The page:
Healthdirect Free Australian health advice you can count on.

Medical problem? Call 1800 022 222. If you need urgent medical help, call triple zero immediately

healthdirect Australia is a free service where you can talk to a nurse or doctor who can help you know what to do.

beginning of content

Genital warts

6-minute read

Key facts

  • Genital warts are lumps that appear in the genital area, cervix, anus and rectum (back passage), and sometimes around your mouth.
  • They are caused by the human papillomavirus (HPV), which spreads through sexual contact.
  • There are many types of HPV — the types that cause genital warts don't cause cancer.
  • Genital warts can be removed with creams, cryotherapy or laser, but treatment won't get rid of the virus itself, which usually clears up by itself within 2 years.
  • You can reduce your risk of genital warts by using condoms and being vaccinated.

What are genital warts?

Genital warts are lumps on genital areas, such as the vagina, vulva, penis and scrotum. They are sexually transmitted and very common.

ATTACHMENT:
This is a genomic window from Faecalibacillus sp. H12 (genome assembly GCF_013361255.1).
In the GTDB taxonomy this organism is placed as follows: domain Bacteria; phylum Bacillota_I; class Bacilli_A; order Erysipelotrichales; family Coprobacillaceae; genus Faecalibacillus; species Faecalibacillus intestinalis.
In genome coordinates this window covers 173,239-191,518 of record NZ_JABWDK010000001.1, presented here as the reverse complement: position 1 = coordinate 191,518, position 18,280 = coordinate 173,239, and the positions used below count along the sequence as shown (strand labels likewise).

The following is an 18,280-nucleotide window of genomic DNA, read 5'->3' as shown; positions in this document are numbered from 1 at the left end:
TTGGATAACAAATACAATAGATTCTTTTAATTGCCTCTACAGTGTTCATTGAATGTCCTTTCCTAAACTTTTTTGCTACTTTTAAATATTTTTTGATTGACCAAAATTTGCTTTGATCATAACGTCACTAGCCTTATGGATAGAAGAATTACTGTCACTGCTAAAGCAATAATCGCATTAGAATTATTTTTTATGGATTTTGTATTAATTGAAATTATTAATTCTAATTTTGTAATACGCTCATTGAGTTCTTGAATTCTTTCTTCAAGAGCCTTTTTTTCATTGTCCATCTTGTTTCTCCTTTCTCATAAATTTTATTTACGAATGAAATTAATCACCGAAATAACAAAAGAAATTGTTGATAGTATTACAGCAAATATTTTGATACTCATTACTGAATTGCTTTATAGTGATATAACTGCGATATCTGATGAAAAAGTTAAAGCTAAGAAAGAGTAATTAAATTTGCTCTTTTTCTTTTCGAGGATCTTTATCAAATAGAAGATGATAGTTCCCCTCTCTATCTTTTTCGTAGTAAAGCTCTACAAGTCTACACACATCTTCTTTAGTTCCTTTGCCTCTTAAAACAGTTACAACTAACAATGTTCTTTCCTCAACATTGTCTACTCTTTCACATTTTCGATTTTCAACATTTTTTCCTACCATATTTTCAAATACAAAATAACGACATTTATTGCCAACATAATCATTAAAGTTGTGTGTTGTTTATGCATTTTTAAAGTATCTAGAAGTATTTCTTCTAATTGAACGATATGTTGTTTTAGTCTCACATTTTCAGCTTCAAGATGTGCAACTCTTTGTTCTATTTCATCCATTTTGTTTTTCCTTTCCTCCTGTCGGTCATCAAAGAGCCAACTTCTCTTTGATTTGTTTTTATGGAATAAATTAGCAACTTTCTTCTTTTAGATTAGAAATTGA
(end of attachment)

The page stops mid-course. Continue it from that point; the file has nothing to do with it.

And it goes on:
The warts can also appear on your cervix, around your anus and rectum (back passage), in your urethra (the tube that carries urine out of your body) or around your mouth.

What are the symptoms of genital warts?

Genital warts are usually painless, but they may be itchy. They can be bumpy, flat or appear in clusters.

If you have genital warts, you might also notice:

CHECK YOUR SYMPTOMS — Use the Symptom Checker and find out if you need to seek medical help.

What causes genital warts?

Genital warts are caused by the human papillomavirus (HPV). You can catch the HPV virus through skin-to-skin contact during vaginal, anal or oral sex, or by sharing sex toys.

There are about 40 types of HPV that can infect the genital and anal area. Some types can cause warts — the most common are HPV types 6 and 11. Other types of HPV are associated with cancers, such as cervical cancer and anal cancer. The types of HPV that cause genital warts are unlikely to cause cancer.

Genital warts are very contagious, and about 2 in every 3 people who have sex with someone infected with genital warts will catch the virus. The warts will usually appear within 3 months of contact. If you have HPV but no symptoms, you can still pass it on to someone else. Most people who have HPV don't have warts, so they don't know they are infected.